I’m still using this wrong, but the meta narrative level is really helpful because we’ll know the trajectory for a character or a place or something like that. And then as new information is introduced, we’re like, “Oh, that fits. That happens to work.” We have this thing internally that we call “seamless storytelling,” which means something happened by happenstance that fits perfectly with something we wrote before and we’re like, “Nailed it.” Actually, a funny story: We were working on Catalyst–the personality, the proclivities, and the interesting crystals and all that–and it just so happens, completely separately, the map design team was working on a moon map.

Wait, so Catalyst and Broken Moon–despite seemingly being built in tandem and narratively fitting together perfectly–were each designed separately?

There are times like that where it’s an amazing happy accident. But I will say, like Edna from The Incredibles, “Luck favors the prepared.” If you’ve got an eye out for that stuff, you can grab onto it and move by.

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How did the shift in Apex Legends’ content pipeline affect the writing process for legends and the story overall? Y’all used to have to get a new legend ready to go with a story and everything every season, and a brand-new map every four seasons.

It’s true, we did. And it’s funny because you probably would’ve thought it was solely a team health measure because maps and legends are our highest lift–they take a very long time to do. I think conservatively, each legend from their very, very starting point to launch is a year at least of really consistent work. Same with maps. Maps take a full year to do. So they are a very heavy lift and we love them, we love working on them, but that cadence was very difficult. There was a dream when Apex first launched to actually release new legends more frequently.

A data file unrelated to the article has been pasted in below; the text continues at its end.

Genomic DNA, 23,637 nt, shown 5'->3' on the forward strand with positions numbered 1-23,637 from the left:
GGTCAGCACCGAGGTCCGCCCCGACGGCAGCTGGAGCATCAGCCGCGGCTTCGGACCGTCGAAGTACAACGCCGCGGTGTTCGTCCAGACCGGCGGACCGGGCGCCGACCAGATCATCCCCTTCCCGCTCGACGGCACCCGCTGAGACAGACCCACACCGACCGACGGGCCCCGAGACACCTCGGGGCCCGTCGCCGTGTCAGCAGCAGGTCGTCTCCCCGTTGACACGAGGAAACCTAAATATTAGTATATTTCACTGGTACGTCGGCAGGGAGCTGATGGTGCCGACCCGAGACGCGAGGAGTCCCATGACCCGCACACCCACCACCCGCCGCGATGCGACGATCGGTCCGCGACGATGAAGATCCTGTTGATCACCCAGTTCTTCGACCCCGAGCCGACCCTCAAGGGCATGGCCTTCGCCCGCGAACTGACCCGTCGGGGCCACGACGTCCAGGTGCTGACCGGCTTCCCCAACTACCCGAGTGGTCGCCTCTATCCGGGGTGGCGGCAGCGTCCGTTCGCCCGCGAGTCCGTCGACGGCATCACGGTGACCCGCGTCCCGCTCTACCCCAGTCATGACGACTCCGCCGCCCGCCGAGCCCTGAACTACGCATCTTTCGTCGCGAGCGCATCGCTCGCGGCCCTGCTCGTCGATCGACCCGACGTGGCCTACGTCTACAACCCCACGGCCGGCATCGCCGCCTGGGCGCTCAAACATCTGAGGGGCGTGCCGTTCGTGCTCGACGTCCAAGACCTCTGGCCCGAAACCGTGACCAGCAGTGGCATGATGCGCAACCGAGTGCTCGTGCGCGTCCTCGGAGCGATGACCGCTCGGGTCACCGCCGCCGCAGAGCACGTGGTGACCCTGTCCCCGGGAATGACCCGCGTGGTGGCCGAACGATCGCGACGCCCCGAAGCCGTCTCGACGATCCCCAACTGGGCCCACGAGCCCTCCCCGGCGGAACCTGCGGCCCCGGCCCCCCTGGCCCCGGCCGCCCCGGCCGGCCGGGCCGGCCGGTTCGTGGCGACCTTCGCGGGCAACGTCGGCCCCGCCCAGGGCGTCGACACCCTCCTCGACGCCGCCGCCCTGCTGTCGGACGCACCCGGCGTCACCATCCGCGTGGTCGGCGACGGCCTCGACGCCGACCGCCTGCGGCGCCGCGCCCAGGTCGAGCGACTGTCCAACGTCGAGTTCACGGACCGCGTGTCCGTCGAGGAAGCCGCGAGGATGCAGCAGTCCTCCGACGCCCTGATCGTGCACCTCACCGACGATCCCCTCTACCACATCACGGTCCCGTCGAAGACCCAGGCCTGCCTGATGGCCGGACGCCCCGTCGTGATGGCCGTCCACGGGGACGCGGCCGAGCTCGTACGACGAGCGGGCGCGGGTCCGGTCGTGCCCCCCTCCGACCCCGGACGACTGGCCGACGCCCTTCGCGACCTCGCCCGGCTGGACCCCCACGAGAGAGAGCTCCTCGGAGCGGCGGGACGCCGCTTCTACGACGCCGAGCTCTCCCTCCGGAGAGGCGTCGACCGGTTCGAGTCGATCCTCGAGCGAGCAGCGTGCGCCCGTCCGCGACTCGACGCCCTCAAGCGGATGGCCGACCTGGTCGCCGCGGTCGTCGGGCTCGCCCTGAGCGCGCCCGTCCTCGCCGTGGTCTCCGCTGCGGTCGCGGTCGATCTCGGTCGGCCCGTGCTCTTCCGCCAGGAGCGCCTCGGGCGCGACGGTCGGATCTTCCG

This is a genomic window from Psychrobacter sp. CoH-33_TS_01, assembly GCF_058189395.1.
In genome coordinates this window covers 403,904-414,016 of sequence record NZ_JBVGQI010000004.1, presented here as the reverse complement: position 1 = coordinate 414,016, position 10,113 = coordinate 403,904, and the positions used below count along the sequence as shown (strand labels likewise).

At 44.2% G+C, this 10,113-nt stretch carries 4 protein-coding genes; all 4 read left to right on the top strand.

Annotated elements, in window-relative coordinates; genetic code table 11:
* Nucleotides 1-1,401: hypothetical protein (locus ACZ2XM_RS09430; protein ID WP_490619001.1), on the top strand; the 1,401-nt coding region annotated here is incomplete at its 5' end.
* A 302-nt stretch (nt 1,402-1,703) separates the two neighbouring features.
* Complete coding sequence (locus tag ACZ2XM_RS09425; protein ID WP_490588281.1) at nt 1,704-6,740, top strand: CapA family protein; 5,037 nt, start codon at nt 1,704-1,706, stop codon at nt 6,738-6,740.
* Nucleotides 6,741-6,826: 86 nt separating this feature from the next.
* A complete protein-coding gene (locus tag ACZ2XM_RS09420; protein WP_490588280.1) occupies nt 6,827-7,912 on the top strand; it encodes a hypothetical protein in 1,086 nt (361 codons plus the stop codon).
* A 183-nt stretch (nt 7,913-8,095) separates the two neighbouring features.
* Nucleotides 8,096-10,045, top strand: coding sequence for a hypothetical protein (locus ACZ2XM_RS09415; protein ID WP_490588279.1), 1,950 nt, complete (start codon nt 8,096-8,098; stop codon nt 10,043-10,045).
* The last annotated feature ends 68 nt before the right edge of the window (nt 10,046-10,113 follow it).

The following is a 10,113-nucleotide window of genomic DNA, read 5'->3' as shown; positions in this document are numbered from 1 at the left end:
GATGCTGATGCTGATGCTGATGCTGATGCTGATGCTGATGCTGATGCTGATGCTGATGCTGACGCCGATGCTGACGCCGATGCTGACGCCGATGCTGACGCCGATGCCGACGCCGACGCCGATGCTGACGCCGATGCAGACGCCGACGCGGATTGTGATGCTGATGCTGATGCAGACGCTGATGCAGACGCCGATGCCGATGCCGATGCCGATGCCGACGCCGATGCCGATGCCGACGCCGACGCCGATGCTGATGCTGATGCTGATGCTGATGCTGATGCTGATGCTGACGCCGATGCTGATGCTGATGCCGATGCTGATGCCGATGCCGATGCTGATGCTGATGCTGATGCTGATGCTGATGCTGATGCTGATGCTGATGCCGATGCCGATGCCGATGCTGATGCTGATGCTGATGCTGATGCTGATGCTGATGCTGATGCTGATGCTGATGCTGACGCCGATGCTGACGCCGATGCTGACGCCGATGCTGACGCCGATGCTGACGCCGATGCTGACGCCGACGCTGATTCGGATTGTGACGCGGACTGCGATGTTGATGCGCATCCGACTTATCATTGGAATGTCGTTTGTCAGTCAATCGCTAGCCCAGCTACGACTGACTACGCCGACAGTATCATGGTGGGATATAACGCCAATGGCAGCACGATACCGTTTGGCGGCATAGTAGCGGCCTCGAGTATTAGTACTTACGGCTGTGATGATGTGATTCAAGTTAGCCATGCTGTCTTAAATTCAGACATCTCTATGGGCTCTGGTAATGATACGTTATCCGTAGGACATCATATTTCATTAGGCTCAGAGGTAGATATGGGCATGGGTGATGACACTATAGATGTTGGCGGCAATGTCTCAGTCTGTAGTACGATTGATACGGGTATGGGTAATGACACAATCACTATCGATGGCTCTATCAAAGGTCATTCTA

More frequently? Do y’all hate yourselves?

Oh, very quickly we figured out that nope, nope, nope–not going to be possible to do it to the level that we were happy with. That was becoming so much of a grind that as much as we loved, it risked burning people out. So [team health] was one of the measures. But also we did start to see–and I’m no expert in this–but around Season 12, people actually being like, “Oh my God, stop adding characters.” When Mad Maggie showed up, they were like, “I am having trouble keeping up with the constant changes to the meta in this game because the new characters keep getting added.” So we actually got feedback that people were like, “Stop adding people.” We’re like, “Oh, okay, okay.” So from a storytelling perspective, the characters and maps are obviously a very easy thing to hang your hat on. They’re the center of everything at that point because they’re very new, very big, very heavy in content and there’s a lot you can do with them.

So doing them less is a loss, but at the same time, it can be a bit of a crutch because the same way people are saying, “Hey, I’m having trouble keeping track of the game because there are so many new characters,” there’s also, “Well, what about my fave? You haven’t done content for my fave in a long time,” which we’ll acknowledge. We’re like, “Oh God, so-and-so hasn’t gotten any new stories.” So it gives us time to actually sit with the existing characters and do more with them. And obviously we still want to keep adding new characters, but we don’t want to abandon the characters that people already love and really identify with.

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I am, in fact, one of those players. Please refocus the story back on Vantage. Not so that we learn more about her–she’s great and all–but so that her mom comes back into the spotlight. I really want to know more about Vantage’s mom.

I like that you love her because that’s, I would say, one of our biggest difficulties. We do want the characters to have lives outside the [Apex Games]. But there’s a not insignificant portion of the fan base who don’t consume additional content–and that’s fine–but then they get in and they’re like, “Who are they talking about?” The only relationships they’re aware of are between the characters. And we’re like, “We don’t want to just have characters who only interact with each other and have no work-life balance, but what is that happy medium of not emphasizing outside characters too much so if you just play the game, you still get the experience, and everybody feels fully fleshed out?” But I do appreciate that you like the NPCs because it’s very easy for us to not focus on them.